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Web of Science: Using a Citation Database: The H-Index: Author Impact

The H-Index

The h-index attempts to take into account both an author's productivity (total number of publications) and the impact of his or her work (number of subsequent citing articles).1 An h-index of N indicates that a researcher has published at least N papers that have each been cited at least N times. 

The h-index is typically calculated based on a researcher’s entire body of work, going back to his or her first publication. It could also be calculated for a limited number of years, or for a journal, department, research group, etc.


Example: Consider this publication records for the following fictional doctors:
1. Dr. Smith has written 5 articles. 4 of them have been cited at least once, but only 3 of them have been cited 3 times or more, so Dr. Smith’s h-index is 3.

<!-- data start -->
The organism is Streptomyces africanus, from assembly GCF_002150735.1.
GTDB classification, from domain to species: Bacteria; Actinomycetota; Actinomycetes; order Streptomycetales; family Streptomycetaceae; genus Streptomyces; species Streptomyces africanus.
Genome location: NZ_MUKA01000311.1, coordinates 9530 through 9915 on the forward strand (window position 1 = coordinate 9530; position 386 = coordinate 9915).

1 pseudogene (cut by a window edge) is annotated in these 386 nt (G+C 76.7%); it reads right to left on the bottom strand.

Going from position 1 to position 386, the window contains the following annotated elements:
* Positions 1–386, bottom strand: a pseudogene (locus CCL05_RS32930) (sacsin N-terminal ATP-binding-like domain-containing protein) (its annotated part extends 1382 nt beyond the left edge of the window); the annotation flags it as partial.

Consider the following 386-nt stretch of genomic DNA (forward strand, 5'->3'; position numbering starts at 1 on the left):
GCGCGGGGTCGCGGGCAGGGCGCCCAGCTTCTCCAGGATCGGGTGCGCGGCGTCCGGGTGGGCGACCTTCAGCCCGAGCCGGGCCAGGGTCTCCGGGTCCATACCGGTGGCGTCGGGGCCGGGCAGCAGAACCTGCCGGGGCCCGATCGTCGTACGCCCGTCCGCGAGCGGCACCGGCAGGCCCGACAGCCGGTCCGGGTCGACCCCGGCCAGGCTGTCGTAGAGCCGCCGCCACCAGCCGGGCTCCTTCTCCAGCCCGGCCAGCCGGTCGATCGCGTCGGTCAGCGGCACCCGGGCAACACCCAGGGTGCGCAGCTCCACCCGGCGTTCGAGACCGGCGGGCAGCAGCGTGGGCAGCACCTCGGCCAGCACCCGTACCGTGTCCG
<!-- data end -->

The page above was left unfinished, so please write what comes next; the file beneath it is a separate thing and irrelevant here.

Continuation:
1st article

Cited 10 times

2nd article

Cited 3 times

3rd article

Cited 7 times

4th article

Cited 0 times

5th article

Cited 1 time

2. Dr. Yong has written 5 articles. All 5 articles have been cited 100 times or more. Dr. Yong's h-index is 5.
The h-index cannot be higher than the total number of articles.

3. Dr. Lopez has written 100 articles. Each article has been cited two times.  Dr. Lopez has an h-index of 2.
The h-index cannot be higher than the highest number of citations received by any article.

Anyone can calculate an h-index using information from the Web of Science or another citation database. Remember, though, that journal coverage and the completeness of citation information varies among databases. The citation data and, therefore, the h-index may vary depending on the database you use.